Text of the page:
Sunday, 14 July 2013

North West missing out to the South on infrastructure spending

Infrastructure is vital to economic growth and prosperity. It is a great disappointment to me therefore that this Government has not seen the potential of the North West to play a great role in the UK’s economic recovery by investing in the north wests infrastructure more considerably.

The North West was at the forefront of the industrial revolution, and the infrastructural developments which came with the steam train and the expansion of rail allowed the region to become a manufacturing superpower. I want to see that replicated in the modern age – and will only happen if the infrastructural groundwork is laid.

The rail suffers with congestion in places, un-electrified lines, and too few services in other areas. The demand is certainly there, and if you roll out a quality service, people will forget what it was like not to have quality trains and links to regional economic hubs. We also have some of the most congested motorways in the UK – making an already expensive means of transport both unpleasant and slow.

The poor services that the North West’s infrastructure provide for individuals and businesses add time costs, add inefficiencies and make the region a less effective area to do business and a less attractive area to start new business. Haulage trapped in traffic jams adds costs to business, as do staff late to work. The high cost of using the roads in comparison to the cheaper costs of travelling by train is another problem that could be addressed by better rail provision. These matters must be addressed urgently if we are to take part in the new century.

But what is the Government doing to address these blockages in our economic pipeline? According to a report by IPPR North the infrastructure spend in the North West is £178 per head in the current control period, vs. £2,731 per head in London and South East. Though there are obviously different operating and land costs in these different areas, the disparity in spending is incredibly worrying.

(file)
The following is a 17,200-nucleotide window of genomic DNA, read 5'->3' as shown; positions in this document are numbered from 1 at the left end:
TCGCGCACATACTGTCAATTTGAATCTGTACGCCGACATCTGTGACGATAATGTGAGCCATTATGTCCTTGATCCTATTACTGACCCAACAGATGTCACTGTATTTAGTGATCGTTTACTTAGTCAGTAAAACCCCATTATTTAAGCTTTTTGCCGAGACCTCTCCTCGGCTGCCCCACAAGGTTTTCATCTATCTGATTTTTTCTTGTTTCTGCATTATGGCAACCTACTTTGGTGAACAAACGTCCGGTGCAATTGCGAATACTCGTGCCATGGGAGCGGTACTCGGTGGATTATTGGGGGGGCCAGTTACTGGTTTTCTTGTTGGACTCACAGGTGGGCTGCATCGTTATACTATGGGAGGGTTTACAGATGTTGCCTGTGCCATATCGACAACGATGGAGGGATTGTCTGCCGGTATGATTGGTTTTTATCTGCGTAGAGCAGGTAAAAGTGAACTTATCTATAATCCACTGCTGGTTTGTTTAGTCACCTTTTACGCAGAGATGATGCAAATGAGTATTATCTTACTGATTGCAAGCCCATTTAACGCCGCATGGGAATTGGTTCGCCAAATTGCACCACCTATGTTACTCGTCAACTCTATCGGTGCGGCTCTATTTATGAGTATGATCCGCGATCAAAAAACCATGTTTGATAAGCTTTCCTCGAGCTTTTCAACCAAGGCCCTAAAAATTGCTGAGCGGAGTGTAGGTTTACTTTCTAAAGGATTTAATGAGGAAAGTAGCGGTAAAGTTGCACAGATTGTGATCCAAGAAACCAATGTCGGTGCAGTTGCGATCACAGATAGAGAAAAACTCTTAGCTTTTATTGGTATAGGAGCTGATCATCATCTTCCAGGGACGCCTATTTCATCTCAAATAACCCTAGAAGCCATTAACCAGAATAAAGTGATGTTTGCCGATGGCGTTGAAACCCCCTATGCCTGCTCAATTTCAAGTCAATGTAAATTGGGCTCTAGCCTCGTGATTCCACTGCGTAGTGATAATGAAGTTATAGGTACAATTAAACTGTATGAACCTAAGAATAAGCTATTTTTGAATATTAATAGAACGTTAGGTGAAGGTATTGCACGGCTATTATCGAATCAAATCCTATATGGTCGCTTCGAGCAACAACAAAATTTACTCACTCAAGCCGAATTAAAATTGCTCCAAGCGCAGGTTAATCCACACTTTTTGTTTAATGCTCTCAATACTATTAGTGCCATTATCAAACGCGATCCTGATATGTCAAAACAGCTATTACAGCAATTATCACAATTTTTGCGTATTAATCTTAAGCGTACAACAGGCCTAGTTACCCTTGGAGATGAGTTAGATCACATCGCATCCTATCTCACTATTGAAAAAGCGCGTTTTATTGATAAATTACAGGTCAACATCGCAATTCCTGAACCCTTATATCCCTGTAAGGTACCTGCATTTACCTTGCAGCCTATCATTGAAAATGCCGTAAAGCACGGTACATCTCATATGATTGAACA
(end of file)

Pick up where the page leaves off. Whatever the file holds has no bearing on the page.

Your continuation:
We need to build on our existing network, open up the pinch-points, and invest in future infrastructure. If the Government were to outline a detailed plan for the expansion of HS2 into its second phase would give businesses and trade bodies time to plan and advocate in the interests of growth; other big projects such as Liverpool SuperPort, and the actual expansion and development of Manchester and Liverpool Airports would bring enormous benefits to the north.

Even smaller, tangible changes would improve the population’s views of public transport in the north west. Oyster card-style payment methods, and bus stops that tell you how long it will be until the next bus comes are tangible changes that people can feel.

For Hyndburn programmes such as; widening the M66; a direct rail connectivity to the North East via SELRAP could open up new economic opportunities; consideration of extension of the M65 going up the North East economy and better interconnectivity to airports. John Lennon Liverpool Airport cannot be reached directly form Preston and the journey time by public transport to Manchester Airport is around two hours; connecting Rossendale to Bury by rail.

Quality bus contracts for Lancashire would make our inner and inter-city bus travel more appealing, reducing congestion and journey time for everyone; and widening the M66 north of the M62 could deal with the daily deadlock on Britain’s busiest road.

Infrastructural improvements are changes that people can really feel the benefit of once they have happened. They improve quality of life, reduce congestion and make it easier to do business and grow our economy.